Multilingual Streets: London's litmus strips of change

Public lecture hosted by London Festival of Architecture and LSE Cities

LSE Cities and the London Festival of Architecture hosted a lecture by Suzanne Hall on ‘Multilingual Streets: London’s litmus strips of change’, followed by discussion and drinks. Suzanne discussed how accelerated change is expressed in the cultural and economic life of London’s streets. Focusing on Peckham Rye Lane and the Walworth Road, the urban dimensions of spatial and social exchange was explored. Suzanne leads the ’Ordinary Streets’ research project at LSE Cities, and is author of City, Street and Citizen: The measure of the ordinary (Routledge, 2012).

You can download the slide presentation as a PDF here and a podcast of the event here.

Event materials


    Suzanne Hall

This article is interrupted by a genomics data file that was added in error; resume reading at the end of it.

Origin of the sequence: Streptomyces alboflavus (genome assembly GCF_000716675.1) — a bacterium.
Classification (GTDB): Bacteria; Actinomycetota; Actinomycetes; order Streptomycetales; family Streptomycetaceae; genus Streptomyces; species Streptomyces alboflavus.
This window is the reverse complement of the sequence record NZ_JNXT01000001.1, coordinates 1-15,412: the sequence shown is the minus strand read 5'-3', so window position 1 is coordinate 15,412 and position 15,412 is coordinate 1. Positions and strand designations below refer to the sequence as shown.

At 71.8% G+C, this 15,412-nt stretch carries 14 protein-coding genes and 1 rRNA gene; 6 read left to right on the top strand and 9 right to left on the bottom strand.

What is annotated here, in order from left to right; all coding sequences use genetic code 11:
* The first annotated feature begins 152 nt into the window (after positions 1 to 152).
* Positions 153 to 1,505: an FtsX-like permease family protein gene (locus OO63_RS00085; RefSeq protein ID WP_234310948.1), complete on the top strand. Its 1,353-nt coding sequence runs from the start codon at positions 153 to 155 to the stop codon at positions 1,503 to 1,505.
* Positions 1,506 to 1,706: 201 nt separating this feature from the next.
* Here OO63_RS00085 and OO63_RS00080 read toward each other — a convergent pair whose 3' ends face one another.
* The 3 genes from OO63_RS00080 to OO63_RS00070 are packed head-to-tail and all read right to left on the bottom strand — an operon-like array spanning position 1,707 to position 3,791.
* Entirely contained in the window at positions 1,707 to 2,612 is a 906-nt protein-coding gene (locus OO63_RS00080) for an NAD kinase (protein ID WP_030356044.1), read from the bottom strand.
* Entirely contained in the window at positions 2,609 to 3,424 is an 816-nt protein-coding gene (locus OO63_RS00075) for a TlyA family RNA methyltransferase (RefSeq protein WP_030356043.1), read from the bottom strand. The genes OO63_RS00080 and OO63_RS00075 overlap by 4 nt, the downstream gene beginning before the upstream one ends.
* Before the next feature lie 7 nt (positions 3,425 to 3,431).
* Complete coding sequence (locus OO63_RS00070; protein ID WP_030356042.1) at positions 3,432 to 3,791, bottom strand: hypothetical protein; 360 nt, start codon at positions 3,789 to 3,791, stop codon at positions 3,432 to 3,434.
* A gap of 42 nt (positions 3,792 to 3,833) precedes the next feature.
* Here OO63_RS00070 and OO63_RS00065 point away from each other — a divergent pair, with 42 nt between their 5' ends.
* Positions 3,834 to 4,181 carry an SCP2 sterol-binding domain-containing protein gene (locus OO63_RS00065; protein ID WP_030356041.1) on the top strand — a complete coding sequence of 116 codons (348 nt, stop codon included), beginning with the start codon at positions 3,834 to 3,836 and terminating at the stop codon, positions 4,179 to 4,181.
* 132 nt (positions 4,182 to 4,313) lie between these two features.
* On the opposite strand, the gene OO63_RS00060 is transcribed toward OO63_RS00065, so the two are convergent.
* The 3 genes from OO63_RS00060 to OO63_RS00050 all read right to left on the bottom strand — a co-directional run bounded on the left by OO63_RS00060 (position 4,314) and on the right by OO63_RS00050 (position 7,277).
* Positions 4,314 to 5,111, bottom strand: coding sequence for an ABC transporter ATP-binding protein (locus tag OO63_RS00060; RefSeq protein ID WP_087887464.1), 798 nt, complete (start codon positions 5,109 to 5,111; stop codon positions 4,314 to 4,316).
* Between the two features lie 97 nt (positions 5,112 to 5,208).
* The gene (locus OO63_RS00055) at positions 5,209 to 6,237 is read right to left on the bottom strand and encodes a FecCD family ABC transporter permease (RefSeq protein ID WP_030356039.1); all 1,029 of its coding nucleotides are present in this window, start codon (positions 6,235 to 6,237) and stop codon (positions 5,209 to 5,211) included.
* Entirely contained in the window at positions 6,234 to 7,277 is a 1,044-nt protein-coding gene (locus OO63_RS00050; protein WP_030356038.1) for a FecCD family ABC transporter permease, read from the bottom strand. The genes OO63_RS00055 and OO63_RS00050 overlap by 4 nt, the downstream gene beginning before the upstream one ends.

Suzanne Hall is an urban ethnographer and has practised as an architect in South Africa. Her research and teaching interests focus on everyday formations of global migration in the context of inequality, discrimination and resistance, particularly migrant economies and urban multi-culture. From 1997 to 2003 her practice engaged with the role of design in marginalised and racially segregated areas in Cape Town. Her work has been exhibited internationally, including the 2006 Venice Architectural Biennale, and the 2005 Sao Paulo Biennale of Architecture and Design. She was awarded an ESRC Future Research Leaders grant (2015–2017) for a comparative project on ‘Super-diverse Streets: Economies and spaces of urban migration in UK Cities’, which emerges out of her LSE Cities research project on ‘Ordinary Streets’. She is a recipient of an LSE Teaching Award (2017), the Phillip Leverhulme Prize (2017), the LSE’s Robert McKenzie PhD Prize (2010), and the Rome Scholarship in Architecture (1998–1999). Suzi is author of City, Street and Citizen (2012), and The SAGE Handbook of the 21st Century City, co-edited with Ricky Burdett (2017).